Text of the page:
RegulAite is a research project at the political science department of the University of Amsterdam. It is financed through a Vici grant of the Dutch Research Council (NWO; grant VI.C.211.032). RegulAite runs from September 2022 until August 2027.
What we study
Artificial intelligence (AI) is transforming societies, in both good ways and bad. That makes its effective regulation a paramount policy challenge of our time.
In April 2021, the European Commission has published its first proposal for European rules; since then, national governments and the European Parliament have been debating and negotiating their future shape. Yet their effectiveness and substance of any EU AI Act will depend heavily on developments and policies elsewhere in the world: EU AI regulation is marked by “regulatory interdependence”.
RegulAite studies how the EU navigates this global force field, and it zooms in on the regulatory interdependence the EU confronts in its external relations regarding AI—what we call “EU AI diplomacy”. We investigate four key axes of EU AI diplomacy: EU interactions with (1) the USA, (2) China, (3) intergovernmental standard-setting forums, and (4) private regulatory initiatives. Does the EU for example shut its borders to unwelcome foreign AI, or push international minimum rules? Or maybe embrace an “AI race” with other technological superpowers?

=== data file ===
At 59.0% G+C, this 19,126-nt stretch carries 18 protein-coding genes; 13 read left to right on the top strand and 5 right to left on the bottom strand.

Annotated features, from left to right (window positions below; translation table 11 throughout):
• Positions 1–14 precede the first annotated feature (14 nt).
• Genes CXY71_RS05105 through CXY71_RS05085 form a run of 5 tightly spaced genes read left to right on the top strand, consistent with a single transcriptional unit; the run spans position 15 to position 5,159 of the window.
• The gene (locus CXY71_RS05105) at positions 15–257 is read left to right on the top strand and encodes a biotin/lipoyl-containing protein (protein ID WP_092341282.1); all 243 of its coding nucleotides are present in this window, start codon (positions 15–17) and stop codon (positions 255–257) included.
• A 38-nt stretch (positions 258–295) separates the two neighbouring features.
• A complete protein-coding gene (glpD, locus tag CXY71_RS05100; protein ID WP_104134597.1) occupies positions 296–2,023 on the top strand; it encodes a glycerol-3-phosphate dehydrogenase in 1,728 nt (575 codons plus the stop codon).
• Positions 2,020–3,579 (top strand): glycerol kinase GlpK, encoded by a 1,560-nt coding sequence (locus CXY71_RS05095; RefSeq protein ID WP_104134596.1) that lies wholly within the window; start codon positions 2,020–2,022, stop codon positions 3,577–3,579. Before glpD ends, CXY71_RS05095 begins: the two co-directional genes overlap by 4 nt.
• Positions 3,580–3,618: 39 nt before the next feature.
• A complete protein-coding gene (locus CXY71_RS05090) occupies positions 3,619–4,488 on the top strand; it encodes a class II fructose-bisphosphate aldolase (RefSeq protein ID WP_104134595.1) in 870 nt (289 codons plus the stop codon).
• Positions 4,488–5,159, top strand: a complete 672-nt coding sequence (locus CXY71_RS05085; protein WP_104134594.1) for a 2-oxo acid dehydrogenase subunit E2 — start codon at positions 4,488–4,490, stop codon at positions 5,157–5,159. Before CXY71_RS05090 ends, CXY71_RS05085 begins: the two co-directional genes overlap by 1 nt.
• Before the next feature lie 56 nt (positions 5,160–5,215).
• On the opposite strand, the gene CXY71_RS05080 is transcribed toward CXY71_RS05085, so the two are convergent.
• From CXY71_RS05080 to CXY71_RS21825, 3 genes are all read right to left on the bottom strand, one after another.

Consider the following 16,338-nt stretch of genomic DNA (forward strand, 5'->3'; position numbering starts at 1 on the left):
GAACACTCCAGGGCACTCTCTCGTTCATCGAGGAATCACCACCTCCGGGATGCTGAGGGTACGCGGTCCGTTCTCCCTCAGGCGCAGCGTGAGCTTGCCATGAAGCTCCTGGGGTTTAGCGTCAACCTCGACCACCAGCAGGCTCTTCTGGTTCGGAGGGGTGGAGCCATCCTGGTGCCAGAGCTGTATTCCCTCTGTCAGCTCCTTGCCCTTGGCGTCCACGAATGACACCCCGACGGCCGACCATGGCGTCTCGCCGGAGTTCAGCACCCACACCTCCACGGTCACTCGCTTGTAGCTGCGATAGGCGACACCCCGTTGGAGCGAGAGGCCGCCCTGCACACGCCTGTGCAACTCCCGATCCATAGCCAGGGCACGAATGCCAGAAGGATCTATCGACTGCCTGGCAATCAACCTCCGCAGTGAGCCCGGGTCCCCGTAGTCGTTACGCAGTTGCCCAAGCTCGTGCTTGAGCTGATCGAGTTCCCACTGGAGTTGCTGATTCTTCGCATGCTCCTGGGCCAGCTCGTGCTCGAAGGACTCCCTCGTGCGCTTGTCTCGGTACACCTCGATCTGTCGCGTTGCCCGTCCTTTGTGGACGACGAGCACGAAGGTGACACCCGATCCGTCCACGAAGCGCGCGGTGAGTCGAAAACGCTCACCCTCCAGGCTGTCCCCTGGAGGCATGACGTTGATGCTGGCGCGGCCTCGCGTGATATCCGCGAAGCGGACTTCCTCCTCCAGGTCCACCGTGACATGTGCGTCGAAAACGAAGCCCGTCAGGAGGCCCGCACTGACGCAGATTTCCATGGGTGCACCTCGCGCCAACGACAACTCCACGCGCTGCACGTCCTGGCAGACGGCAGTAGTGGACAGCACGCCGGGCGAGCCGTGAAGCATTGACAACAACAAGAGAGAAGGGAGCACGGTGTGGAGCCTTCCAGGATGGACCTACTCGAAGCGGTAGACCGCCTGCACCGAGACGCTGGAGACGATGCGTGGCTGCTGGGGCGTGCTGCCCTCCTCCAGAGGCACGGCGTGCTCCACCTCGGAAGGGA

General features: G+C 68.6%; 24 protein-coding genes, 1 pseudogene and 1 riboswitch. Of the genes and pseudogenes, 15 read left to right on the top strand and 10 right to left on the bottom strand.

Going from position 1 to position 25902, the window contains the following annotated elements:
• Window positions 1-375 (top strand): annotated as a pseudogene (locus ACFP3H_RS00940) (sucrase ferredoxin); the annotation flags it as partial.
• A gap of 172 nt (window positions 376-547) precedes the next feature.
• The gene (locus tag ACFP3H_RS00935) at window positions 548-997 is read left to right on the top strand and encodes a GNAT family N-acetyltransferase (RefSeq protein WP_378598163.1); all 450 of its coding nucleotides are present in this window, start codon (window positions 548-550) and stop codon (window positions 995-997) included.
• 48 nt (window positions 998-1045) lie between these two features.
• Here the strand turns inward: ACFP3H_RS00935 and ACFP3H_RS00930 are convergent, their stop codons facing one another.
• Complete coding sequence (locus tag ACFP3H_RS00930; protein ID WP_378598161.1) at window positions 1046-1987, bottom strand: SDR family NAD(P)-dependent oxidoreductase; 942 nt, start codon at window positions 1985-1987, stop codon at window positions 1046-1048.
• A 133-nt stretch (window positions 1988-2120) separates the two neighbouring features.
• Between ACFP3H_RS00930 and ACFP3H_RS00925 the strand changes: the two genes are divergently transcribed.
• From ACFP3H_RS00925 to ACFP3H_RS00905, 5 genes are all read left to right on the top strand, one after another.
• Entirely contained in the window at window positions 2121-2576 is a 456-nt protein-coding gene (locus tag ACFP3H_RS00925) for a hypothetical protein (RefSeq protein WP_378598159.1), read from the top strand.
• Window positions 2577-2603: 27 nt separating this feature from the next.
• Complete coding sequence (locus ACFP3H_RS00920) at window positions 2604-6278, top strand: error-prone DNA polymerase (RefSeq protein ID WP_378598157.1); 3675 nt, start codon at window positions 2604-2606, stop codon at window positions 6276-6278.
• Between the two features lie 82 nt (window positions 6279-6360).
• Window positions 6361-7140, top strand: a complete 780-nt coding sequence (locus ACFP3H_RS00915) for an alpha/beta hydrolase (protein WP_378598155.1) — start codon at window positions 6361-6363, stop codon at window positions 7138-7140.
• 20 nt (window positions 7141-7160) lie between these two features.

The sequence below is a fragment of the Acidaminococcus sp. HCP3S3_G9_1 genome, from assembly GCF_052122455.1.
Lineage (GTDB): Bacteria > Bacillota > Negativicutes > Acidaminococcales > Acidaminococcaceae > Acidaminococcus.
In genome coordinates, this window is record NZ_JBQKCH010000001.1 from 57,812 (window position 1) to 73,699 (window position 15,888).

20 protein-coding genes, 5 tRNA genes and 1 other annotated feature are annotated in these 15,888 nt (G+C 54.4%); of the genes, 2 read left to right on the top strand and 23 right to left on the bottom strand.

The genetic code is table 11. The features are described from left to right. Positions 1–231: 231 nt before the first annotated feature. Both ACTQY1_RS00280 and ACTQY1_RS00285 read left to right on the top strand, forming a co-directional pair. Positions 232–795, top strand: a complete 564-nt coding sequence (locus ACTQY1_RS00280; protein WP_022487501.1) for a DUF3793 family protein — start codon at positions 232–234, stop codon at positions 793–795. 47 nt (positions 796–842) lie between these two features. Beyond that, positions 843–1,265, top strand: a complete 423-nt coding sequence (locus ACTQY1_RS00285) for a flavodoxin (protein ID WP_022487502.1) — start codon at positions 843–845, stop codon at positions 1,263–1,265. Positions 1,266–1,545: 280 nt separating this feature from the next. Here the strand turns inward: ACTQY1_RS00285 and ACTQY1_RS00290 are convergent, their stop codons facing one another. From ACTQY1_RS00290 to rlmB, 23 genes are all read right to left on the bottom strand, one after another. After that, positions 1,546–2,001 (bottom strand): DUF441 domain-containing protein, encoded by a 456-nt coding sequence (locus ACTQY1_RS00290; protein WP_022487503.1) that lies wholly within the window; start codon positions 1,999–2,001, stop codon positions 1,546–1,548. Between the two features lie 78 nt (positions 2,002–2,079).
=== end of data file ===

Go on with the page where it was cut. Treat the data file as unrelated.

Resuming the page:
Fusing scientific analysis and real-world impact
RegulAite is committed both to rigorous scientific analysis and to real-world impact. Digital technologies should primarily serve society and citizens, not governments or large corporations. Public rules are essential to channel AI’s enormous potential.
From a European perspective, that means heeding regulatory interdependence—the global AI force field—as an EU approach is established. RegulAite’s mission is to bolster regulatory debates, and thereby public sovereignty over AI, through analysis of the global context in which EU rules are crafted and will operate.
RegulAite empirically analyses the status quo in EU AI diplomacy to build theories of regulatory interdependence in AI. On that basis, project researchers assess alternative future scenarios for EU AI diplomacy and their implications for effective regulation. Our mission is to bring these insights into regulatory debates pro-actively and to serve as a centre of expertise for the dynamics that structure this field of global regulatory politics.